Mr Wamathai reveals that advertisers test an influencer’s temperament in campaign meetings to see if he or she is willing to listen. From these meetings, it is easier to know whether to continue, stop or change the tack with an influencer.
The BAKE director says using influencers is not a trend rather an online business module that is cheaper.
“Online banners, Facebook and Google ads are cheaper than traditional advertising. The number of people who have viewed the ads and the impressions left are a measure of how successful a campaign or promotion is,” he offers.
Mr Mugi adds that exposure, engagement and the domino conversation that come from the influencers’ work is a sign that followers are getting the message.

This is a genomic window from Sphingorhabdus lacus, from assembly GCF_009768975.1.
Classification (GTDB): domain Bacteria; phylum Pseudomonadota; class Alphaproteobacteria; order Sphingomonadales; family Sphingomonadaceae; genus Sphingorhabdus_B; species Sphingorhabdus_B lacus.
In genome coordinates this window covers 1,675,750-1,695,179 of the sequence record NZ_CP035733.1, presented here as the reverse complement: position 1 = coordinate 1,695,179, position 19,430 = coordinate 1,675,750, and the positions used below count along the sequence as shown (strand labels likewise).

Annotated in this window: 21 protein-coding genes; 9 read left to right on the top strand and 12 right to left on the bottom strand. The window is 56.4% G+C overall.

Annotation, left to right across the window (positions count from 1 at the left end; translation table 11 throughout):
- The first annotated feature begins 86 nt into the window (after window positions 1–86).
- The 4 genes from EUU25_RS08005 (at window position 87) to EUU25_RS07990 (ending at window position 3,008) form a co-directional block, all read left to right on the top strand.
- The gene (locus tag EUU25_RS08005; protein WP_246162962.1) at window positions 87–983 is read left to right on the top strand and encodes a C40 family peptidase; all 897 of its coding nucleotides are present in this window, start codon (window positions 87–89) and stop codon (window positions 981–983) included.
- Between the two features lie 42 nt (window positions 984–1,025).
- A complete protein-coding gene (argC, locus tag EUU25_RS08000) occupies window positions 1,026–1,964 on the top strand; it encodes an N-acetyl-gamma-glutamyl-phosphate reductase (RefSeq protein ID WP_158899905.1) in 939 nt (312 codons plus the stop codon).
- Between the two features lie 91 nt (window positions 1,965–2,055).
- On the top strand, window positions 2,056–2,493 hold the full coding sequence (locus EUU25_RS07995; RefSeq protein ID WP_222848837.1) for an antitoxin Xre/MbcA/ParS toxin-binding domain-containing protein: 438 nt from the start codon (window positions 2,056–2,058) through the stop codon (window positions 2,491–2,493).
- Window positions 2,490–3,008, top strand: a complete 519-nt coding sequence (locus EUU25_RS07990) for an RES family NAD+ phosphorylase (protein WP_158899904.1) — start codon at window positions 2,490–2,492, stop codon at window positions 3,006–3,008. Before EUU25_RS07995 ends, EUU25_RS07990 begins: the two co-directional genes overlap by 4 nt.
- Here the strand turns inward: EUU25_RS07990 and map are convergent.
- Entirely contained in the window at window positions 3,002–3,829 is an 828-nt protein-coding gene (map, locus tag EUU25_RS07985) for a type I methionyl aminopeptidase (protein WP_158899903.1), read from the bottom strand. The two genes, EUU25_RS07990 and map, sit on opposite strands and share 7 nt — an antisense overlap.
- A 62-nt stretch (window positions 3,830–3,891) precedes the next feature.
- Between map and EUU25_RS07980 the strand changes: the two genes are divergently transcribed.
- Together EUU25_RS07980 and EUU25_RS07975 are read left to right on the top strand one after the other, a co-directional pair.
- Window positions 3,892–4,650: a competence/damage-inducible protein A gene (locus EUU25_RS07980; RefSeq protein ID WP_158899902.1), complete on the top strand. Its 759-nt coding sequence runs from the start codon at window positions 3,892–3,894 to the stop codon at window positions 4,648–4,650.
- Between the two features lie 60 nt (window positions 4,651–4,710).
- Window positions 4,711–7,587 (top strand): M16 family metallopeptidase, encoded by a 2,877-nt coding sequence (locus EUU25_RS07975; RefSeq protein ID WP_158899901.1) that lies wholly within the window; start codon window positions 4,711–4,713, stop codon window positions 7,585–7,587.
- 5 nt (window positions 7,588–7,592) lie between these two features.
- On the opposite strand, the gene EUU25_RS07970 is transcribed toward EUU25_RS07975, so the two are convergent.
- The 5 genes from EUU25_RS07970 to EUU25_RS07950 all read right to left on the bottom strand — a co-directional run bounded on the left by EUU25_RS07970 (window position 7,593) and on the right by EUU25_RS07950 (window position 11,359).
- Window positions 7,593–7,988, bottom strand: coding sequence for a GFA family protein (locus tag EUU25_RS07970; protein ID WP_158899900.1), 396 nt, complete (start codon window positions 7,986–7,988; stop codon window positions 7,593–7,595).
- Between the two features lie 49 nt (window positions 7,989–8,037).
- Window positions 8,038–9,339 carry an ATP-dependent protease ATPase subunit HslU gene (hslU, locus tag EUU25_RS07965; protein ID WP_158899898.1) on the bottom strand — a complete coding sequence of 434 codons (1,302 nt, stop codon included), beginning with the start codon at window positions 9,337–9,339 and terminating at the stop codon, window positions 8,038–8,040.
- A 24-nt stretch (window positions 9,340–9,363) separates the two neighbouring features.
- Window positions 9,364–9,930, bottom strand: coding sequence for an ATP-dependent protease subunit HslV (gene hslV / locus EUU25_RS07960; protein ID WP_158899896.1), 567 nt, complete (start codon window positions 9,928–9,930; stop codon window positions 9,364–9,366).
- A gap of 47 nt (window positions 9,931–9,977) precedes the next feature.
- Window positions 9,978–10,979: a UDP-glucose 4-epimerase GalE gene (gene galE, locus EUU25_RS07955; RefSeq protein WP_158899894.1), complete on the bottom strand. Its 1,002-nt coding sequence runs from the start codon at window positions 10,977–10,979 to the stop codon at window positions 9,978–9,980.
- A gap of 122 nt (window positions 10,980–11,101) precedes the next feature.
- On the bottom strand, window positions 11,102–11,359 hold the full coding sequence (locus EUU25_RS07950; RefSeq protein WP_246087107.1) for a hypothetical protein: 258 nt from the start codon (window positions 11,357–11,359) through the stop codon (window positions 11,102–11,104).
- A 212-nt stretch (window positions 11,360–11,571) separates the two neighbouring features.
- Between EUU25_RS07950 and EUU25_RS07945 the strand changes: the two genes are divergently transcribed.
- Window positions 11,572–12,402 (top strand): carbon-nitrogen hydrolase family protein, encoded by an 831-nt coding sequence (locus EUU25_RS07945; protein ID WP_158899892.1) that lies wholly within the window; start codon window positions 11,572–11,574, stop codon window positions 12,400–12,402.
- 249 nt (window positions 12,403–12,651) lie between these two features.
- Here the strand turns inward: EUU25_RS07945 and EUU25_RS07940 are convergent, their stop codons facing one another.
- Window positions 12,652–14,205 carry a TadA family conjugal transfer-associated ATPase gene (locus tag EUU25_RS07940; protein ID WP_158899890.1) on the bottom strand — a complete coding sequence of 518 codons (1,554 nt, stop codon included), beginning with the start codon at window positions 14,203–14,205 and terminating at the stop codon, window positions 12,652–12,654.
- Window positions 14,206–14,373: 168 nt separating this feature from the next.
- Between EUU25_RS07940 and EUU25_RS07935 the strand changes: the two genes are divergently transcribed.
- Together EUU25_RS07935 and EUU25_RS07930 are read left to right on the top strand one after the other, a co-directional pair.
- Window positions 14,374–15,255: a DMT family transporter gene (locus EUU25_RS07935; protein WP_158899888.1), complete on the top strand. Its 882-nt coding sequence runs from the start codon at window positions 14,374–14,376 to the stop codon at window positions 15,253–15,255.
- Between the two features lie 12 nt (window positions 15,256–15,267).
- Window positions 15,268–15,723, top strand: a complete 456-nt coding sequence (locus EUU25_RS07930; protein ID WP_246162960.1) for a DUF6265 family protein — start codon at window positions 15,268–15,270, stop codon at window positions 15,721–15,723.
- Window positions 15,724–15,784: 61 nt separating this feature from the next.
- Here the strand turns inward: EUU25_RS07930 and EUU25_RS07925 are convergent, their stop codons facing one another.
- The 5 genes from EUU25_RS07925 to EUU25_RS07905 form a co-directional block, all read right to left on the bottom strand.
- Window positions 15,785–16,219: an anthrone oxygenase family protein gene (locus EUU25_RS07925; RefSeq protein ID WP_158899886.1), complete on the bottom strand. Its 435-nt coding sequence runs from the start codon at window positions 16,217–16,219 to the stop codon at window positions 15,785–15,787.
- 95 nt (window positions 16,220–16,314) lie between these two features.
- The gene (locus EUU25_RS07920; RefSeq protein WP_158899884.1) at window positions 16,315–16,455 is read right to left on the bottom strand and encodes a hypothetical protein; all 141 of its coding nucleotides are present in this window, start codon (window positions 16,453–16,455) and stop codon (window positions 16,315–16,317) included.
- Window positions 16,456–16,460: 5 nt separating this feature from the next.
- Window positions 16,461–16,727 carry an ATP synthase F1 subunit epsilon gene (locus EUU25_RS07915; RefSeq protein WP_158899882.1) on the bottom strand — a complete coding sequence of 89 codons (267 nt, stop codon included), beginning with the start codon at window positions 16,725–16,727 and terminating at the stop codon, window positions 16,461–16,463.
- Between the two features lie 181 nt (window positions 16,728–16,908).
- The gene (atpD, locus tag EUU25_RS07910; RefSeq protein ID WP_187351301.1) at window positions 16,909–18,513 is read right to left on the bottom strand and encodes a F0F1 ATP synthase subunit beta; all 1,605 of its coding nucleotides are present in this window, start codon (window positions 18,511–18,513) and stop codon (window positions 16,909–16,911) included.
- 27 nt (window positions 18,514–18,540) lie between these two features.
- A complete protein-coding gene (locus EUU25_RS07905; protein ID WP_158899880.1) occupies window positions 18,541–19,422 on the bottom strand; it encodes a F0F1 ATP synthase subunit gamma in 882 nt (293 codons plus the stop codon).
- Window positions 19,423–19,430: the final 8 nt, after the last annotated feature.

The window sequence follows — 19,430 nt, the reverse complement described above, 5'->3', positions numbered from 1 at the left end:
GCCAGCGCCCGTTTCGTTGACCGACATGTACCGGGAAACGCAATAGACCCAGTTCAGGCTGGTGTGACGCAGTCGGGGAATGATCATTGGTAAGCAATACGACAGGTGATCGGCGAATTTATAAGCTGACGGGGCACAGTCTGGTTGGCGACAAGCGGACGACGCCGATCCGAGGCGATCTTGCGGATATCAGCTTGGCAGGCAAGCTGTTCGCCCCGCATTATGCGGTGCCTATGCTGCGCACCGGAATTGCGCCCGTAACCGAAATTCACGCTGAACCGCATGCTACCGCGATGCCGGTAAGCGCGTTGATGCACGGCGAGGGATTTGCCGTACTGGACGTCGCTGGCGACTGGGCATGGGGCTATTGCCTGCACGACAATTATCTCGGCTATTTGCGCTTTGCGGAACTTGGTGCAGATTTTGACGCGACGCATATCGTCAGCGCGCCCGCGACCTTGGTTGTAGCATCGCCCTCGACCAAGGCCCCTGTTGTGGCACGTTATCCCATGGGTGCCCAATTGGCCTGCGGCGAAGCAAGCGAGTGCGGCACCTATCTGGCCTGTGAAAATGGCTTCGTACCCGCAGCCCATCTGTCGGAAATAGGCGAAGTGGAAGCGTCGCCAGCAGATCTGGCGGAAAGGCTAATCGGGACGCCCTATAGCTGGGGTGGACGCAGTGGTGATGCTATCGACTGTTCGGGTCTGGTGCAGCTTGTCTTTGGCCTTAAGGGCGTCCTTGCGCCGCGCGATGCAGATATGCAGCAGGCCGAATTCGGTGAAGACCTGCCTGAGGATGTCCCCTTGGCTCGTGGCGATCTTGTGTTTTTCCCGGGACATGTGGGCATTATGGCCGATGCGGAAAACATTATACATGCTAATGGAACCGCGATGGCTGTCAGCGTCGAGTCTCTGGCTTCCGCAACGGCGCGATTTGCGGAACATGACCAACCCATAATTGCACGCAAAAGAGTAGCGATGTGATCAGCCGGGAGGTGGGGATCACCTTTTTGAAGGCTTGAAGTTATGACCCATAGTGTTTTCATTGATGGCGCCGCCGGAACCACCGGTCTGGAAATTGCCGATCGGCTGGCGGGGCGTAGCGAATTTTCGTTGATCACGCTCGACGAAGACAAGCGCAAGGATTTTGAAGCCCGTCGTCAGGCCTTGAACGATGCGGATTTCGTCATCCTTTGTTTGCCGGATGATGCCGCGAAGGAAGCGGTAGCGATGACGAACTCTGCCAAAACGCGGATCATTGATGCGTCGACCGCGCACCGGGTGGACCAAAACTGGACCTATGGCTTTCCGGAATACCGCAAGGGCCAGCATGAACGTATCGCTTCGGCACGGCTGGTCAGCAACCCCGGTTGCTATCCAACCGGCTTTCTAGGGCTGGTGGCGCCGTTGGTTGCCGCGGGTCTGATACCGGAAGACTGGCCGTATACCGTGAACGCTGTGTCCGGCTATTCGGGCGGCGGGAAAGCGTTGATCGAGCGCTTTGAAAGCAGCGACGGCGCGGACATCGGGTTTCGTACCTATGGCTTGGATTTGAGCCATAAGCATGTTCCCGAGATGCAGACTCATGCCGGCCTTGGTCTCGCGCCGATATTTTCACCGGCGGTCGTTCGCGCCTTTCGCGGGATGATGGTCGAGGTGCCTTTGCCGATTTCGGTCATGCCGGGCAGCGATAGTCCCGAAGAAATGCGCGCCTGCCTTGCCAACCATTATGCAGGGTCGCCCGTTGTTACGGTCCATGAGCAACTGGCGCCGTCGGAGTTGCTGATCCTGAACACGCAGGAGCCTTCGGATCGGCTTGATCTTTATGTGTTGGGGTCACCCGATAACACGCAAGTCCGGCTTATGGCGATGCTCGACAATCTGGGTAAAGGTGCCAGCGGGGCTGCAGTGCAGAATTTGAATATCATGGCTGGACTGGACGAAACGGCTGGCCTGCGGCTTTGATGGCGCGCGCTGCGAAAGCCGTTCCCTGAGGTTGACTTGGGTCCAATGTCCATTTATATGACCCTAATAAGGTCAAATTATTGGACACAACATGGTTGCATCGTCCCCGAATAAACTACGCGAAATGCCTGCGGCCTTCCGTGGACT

“If you get high exposure, good engagement with positive sentiments in the responses and other people join the conversation, and take it further without direct effort from the initial initiators, then the influencer did their job well,” he says.
So just how much do these influencers get to cash in at the end of the day after “loaning” their impressive social media following to advertisers?
“The current practice is a pre-agreed figure per campaign with most campaigns running between a week and a month.
The range is too wide with some getting a few thousands and others getting six figures in single campaigns,” says Mr Mugi, who also notes that influencers’ pay is dependent on the content they create and the visibility they generate.